Use these readings as starting points for class discussion about information distortion.
There are a variety of reasons information becomes distorted, unreliable, or inaccurate. Sometimes the distortion is intended. Sometimes it is through accident or negligence.
Intentional distortion of information can be found in the readings for agnotology (intentionally distorting scientific results to spread misinformation), or propaganda (prioritizing persuasion over accurate and reliable understanding), among others.
Sometimes there is not a good system set up to correct false information. Most scholarly journals have a method of retracting research, just as news stories might run corrections after a story is published. Retraction Watch is an independent organization which attempts to make better known when scholarship has been retracted.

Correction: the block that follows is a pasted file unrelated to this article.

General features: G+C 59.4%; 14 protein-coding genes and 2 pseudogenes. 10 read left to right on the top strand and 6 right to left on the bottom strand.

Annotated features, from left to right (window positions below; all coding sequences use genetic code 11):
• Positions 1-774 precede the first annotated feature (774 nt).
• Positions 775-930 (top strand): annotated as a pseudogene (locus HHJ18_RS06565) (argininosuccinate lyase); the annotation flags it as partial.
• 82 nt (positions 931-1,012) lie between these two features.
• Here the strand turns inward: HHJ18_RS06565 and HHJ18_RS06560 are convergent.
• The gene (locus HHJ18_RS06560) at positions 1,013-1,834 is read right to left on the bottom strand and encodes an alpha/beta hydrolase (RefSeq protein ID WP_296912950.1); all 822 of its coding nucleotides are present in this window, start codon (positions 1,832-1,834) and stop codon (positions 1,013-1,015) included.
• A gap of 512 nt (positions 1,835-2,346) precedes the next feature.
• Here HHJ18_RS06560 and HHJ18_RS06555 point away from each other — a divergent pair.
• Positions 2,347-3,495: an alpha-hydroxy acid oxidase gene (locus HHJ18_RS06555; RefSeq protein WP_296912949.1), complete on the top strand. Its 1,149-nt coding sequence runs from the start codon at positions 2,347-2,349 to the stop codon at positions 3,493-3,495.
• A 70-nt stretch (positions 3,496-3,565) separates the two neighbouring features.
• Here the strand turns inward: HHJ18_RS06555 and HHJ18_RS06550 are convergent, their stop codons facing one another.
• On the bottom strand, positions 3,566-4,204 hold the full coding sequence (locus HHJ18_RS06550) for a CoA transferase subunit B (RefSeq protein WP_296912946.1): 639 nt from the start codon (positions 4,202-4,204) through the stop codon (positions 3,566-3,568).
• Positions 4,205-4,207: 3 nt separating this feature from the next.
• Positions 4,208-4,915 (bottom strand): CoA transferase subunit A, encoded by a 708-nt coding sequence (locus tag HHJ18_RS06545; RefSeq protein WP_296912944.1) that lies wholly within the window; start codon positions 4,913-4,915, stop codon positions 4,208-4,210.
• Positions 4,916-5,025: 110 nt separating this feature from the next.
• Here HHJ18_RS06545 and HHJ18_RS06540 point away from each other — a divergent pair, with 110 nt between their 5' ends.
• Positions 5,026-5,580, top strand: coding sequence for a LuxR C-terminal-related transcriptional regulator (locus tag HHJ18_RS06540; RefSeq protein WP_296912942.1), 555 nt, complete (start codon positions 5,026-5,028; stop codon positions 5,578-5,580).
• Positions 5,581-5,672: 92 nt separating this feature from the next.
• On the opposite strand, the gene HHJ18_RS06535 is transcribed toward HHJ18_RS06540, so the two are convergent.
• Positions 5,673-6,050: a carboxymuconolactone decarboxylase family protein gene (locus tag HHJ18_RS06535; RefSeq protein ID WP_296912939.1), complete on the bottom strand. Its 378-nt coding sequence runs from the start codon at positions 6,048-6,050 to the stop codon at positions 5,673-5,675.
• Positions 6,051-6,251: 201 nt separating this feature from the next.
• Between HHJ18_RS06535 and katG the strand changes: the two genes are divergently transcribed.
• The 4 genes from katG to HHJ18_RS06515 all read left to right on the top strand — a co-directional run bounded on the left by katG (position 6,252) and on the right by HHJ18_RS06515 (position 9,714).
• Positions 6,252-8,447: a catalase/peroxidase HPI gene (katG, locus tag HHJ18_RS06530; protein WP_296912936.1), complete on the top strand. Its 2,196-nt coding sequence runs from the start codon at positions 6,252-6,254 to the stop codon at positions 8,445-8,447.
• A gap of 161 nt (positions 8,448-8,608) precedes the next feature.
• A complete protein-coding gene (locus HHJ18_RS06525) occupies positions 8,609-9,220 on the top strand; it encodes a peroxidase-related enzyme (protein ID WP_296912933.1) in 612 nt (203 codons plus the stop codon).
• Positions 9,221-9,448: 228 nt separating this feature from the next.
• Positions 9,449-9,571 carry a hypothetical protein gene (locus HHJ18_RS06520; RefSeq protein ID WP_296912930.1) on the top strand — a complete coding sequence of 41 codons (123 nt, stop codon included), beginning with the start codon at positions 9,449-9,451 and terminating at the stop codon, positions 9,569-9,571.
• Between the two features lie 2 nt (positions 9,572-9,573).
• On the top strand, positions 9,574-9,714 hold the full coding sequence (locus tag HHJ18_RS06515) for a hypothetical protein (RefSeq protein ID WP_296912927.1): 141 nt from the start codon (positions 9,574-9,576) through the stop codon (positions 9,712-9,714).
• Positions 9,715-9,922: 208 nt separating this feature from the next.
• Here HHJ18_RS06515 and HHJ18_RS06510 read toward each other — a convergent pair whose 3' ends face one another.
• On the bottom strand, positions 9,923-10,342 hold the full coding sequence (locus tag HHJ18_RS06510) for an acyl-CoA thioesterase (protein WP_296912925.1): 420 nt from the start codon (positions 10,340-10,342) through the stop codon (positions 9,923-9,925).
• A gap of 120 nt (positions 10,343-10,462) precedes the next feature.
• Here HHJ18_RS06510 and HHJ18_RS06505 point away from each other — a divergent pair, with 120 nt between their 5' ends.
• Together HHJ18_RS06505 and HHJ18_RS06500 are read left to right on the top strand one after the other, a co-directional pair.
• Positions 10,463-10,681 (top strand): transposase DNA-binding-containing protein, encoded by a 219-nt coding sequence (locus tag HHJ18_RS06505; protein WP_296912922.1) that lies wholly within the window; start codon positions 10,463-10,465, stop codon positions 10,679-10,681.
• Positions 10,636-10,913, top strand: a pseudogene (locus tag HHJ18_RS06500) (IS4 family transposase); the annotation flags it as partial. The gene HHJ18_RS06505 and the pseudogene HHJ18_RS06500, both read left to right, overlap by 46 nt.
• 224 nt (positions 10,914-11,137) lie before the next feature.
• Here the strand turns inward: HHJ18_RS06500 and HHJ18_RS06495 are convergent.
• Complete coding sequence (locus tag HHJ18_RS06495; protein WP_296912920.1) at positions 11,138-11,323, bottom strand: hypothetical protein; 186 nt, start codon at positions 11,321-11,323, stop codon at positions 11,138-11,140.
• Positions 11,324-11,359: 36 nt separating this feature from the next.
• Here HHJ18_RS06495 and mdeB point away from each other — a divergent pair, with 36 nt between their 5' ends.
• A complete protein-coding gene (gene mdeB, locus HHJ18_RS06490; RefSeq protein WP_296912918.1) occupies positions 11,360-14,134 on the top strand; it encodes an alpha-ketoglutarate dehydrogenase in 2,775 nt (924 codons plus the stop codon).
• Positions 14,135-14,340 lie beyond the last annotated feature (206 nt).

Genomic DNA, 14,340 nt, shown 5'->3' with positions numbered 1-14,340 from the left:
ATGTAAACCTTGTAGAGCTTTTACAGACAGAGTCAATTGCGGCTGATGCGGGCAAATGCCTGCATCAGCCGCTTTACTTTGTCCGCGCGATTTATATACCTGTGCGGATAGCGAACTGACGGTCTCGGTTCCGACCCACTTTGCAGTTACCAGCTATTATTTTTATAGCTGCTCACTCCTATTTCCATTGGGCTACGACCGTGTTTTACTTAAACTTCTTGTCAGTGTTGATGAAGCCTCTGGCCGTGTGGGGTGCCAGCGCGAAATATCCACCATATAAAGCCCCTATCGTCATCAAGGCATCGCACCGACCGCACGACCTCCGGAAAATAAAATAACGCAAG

Advertising's influence on information is a topic of some debate (see the entries for Wikipedia's internal discussions about advertising).
While language, the human condition, and the structure, development, and deployment of knowledge make some distortions inevitable, it is the scholar's aspiration to accurately map, reflect, and comprehend the natural world and the human condition.
(These assignments are offered as inspirational prompts to be adapted by anyone using this guide.)